Peter's Top Matches
About Peter Lauderdale Daubeny
<The Times, August 7, 1975>
SIR PETER DAUBENY
A major theatre influence
Sir Peter Daubeny, CBE, the founder, and for a decade, the Artistic Director of the World Theatre Season at the Aldwych, died yesterday at the age of 54.
It would be difficult to exaggerate either Peter Daubeny's fortitude or the extent of his influence on the English theatre. After being wounded at Salerno in 1943 and losing his left arm, he did not enjoy good health and was often in considerable pain but bravely continued an abnormally active life. During the last twelve years of his life he spent the bulk of his time working in his World Theatre Season, travelling tirelessly all over the globe, like a theatrical Marco Polo, exploring the international scene as no impresario ever had before.
But it was long before 1964 that he began to change the face of our insular theatre by importing foreign companies. There are few turning points in our post-war theatrical history as important as the 1956 visit of Brecht's Berliner Ensemble, which shifted playwrights, directors, designers and even casting directors to thinking more in socio-economic terms. Kenneth Tynan had already written copiously about Brecht and Joan Littlewood had absorbed some of his ideas, but it was Daubeny who actually brought over three of his productions.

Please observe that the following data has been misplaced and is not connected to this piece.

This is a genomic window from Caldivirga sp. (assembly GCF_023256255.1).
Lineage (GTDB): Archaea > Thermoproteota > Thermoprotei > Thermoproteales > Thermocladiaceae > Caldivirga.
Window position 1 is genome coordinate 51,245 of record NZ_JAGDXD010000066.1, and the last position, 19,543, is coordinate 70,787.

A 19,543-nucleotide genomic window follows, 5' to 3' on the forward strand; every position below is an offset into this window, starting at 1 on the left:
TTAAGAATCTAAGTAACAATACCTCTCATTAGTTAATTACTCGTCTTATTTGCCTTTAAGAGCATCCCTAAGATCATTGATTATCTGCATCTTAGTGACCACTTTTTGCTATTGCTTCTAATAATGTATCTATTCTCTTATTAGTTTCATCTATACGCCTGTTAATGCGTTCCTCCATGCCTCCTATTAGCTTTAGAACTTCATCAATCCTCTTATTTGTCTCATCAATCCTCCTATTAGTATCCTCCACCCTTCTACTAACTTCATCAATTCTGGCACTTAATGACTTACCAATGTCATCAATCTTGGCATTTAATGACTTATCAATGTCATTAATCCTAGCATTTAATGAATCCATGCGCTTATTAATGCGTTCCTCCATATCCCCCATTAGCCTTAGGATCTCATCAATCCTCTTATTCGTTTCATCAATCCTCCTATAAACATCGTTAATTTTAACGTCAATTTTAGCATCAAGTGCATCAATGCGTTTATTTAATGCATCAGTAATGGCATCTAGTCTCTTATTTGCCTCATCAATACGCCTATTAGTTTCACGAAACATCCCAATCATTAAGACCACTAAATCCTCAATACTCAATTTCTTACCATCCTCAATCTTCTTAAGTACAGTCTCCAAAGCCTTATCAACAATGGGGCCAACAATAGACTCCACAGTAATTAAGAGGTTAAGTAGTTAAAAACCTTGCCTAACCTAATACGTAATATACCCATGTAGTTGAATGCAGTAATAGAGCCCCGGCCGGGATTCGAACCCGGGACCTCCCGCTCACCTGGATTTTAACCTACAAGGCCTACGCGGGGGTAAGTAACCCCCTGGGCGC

Born in Wiesbaden on April 16, 1921, into a military family with no theatrical connexions, Peter Daubeny spent a year training as an actor at Michel St Denis's London Theatre Studio, and in the summer of 1939 he was taken on as a student at the Liverpool Repertory Theatre, but his acting career was cut short by the war. As a lieutenant in the Coldstream Guards he fought with the Eighth Army in North Africa until he lost his arm.
He had already decided on a career in theatrical management before being invalided back to Britain. With some help from Ivor Novello he succeeded in mounting the first play to be produced in London after VE Day "The Gay Pavilion" by William Lipscombe. It came off after barely a month's run, but, having met S.N. Behrman socially, Daubeny was able to bounce back into the same theatre, the Piccadilly, two months later with "Jacobowsky and the Colonel", Brecht's adaptation of a play by Werfel, directed by Michael Redgrave, who also played the Colonel. Within the next four years, though still in his twenties, Daubeny was able to put on plays by Lonsdale ("Bur for the Grace of God", with A.E. Matthews), Somerset Maugham ("Our Betters"), Ivor Novello ("We Proudly Present"), Noel Coward (a revival of "Fallen Angels" with Hermione Gingold and Hermione Baddeley) and a successful thriller, "The Late Edwina Black."
His international involvements began mainly with ballet companies. Between June, 1951, and March, 1952, he presented six foreign companies at The Cambridge, including the Ballets des Champs-Elysees with Jean Babilee, Zizi Jeanmaire and Roland Petit, Katherine Dunham's company and a company from India. In 1953 he brought over Sacha Guitry and the American National Ballet Company. Then in 1954 he organized Martha Graham's first visit to London.